As to their chronology, they offer no specific synchronisms of their own to elucidate the problems of tying Biblical with Egyptian, or Egyptian with Mesopotamian, history. Their reasons for having a revised chronology at all are most questionable: it is to make things fit the uncalibrated radiocarbon date of ~ 1390 B.C. for Thera, [62] which approximates their calculated year, 1369 B.C., in which a heliacal rising of Sirius of some great significance took place on 26th Pharmuti of the Egyptian calendar. [63] Interestingly, this 1369 B.C., the proposed date of Exodus/Thera, does not coincide with the end of the Middle Kingdom in their chronology and we must assume that something else caused that since it is "near the end of the Middle Kingdom" [64] -- a hint that they must have seen that a problem existed.

Because their quarrel is with calibrated radiocarbon dates and the system of Egyptian calendars according to Parker, [65] they see no need for a revised scheme of things in Mesopotamia. So it is no surprise to see them quote the conventional date for Assuruballit I of Assyria, 1356 B.C. He would have begun his dynasty not long after the "Typhon catastrophe" which they date to 1369 B.C. [66] They seem totally oblivious to the fact that Assuruballit was an el-Amarna correspondent and a contemporary, therefore, of Amenhotep III and Akhnaton. Now it is elementary to state that these pharaohs are successors of Hatshepsut, who they agree is the Queen of Sheba and a contemporary of Solomon. On their scheme they should have seen that their proposed date of 1077 B.C. for Amenhotep I [67] is a flat contradiction if Assuruballit I lived around 1356 B.C.; here is a new "Assuruballit Problem" - how to make Amenhotep I live some 300 years after Amenhotep III!

Further, they contradict themselves in writing of a major error in conventional chronology which "makes all Old, Middle and New Kingdom dates before 512 B.C. too early by 468 years". [68] On the previous page their table of revised Egyptian chronology is not consistent with this simplified statement that one can blithely reduce, at a stroke, all Egyptian dates before 512 B.C. by 468 years. Equally inconsistent is their equation of the Syrian usurper Arza with the Ethiopian king Piankhy, [69] and their claim that the Hyksos and Hittites "may be one and the same" [70] is quite incredible. No, their chronological scheme is quite crazy, and it does not take a great deal of specialist knowledge to see this.


"The Cosmic Serpent, then, is a reconstruction of knowledge in several fields, an adventure in paradigm. There is something here to outrage everyone." These far-sighted words in the Prologue are perhaps the most apposite judgement of the book, and a lesson that one should not write a book of such ambitions in the spirit of "adventure". The adventure had already taken place in 1950 with the publication of Worlds in Collision; and had Clube and Napier put as much research and effort into archaeology, mythology, ancient history, et cetera as they obviously put into the astronomy there would have been no need to "adventure". They had a golden opportunity to make catastrophism into the prevailing paradigm of our time, not merely to make it seem respectable. That opportunity was missed.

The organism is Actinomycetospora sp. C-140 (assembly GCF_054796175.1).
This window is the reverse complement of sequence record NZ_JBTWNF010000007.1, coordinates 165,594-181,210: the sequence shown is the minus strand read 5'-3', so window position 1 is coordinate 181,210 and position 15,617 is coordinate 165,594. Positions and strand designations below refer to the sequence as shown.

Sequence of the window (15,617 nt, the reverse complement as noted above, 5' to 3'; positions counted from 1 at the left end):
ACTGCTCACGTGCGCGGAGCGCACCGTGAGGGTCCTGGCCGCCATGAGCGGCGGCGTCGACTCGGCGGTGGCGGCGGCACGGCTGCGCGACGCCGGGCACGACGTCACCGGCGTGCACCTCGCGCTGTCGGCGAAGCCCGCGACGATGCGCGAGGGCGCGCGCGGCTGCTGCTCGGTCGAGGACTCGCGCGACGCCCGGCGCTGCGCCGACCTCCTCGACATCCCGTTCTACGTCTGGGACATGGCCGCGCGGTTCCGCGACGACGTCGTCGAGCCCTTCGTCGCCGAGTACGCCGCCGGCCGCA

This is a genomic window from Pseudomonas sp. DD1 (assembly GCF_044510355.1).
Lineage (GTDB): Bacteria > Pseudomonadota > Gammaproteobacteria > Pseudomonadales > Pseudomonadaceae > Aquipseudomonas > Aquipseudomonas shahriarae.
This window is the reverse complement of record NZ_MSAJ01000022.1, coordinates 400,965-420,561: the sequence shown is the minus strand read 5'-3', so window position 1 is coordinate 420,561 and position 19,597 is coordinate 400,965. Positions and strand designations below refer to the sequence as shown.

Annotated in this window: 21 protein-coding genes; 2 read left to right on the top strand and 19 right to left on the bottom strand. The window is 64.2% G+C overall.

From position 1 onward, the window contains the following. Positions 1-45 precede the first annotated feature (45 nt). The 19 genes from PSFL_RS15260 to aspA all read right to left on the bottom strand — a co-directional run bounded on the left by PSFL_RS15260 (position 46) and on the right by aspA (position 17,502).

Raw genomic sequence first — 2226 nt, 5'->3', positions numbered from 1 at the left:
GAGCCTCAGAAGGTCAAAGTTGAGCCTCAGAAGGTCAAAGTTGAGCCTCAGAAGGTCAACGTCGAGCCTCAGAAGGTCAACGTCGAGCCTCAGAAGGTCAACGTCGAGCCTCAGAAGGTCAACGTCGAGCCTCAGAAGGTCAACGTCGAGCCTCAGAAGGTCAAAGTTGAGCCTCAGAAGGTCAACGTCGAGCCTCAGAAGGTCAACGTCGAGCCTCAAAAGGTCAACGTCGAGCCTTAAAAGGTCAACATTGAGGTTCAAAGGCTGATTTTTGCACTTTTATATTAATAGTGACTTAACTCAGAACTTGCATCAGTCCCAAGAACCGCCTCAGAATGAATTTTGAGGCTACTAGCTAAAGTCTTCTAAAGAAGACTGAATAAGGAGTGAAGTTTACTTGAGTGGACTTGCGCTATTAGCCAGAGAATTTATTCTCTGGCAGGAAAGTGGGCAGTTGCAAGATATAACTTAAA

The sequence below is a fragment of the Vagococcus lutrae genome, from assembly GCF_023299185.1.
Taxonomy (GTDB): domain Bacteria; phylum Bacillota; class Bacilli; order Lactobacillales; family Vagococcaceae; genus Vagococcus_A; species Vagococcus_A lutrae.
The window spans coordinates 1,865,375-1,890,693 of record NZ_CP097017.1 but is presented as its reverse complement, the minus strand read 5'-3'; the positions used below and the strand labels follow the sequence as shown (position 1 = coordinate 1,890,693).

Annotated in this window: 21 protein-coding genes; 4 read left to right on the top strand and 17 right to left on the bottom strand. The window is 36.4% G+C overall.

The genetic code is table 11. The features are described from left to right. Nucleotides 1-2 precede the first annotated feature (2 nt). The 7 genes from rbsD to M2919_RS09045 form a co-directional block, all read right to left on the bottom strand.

1. As has been noted in a short, pithy letter to New Scientist (18 November 1982) by A.H.A. Parker. Appropriately enough, the letter appeared under the caption "Worlds in Collision".

2. Curiously, Clube and Napier do not seem to be aware of this correct title, instead calling it "Ipuwer Chronicle" (p. 256), "Ipuwer Papyrus", and "Admonitions of a Sage" (p. 238). It is also notable that they fail to list this important document amongst their references.

3. The Cosmic Serpent (London and N.Y., 1982), p. 256; hereafter, Serpent.

3a. [How coincidental is it that the uncredited translation (p. 220) from Rockenbach's De cometis is word for word identical to the translation Velikovsky made from the Latin for "The Comet Typhon" in Worlds in Collision? That such a translation is not as straightforward as "Veni, vidi, vici" is demonstrated by Carter Sutherland in Pensee V, pp. 33-34 and the letters from Rubbens and Fitton in Pensee VI, pp. 6465. - CLE]

4. Serpent, p. 256.

5. Ibid., p. 257

6. Ibid., p. 13.

7. F. B. Jueneman in Industrial Res. & Dev., October 1982, p. 17, writing of Serpent reminds us that: "Although there doesn't seem to be a shred of evidence for this Oort cloud of comets, Clube and Napier speculate that it is both depleted and replenished by a passing dark nebula with its gas and debris." His parting glance at the hypothesis of Clube and Napier is to quote the late John W. Campbell, Jr.: "Ifs piled ten deep can explain anything."

8. Serpent, p. 44.

9. Ibid., p. 151.

9a. [Note that, whereas Velikovsky maintained that the Exodus was caused by the near collision of an enormously massive comet, Clube and Napier advocate the close passage of an ordinary comet accompanied by the impact of at least one fragment accompanying it. While Velikovsky was not ignorant of fragments accompanying a primary, as with the barad (meteorites) at Beth-horon, it is ironic that, after he had to expend so much effort countering the false notion of critics that proto-Venus collided with or grazed Earth, now a rival hypothesis comes along advocating out-and-out cosmic bombardment of the Tunguska type and greater. -- CLE]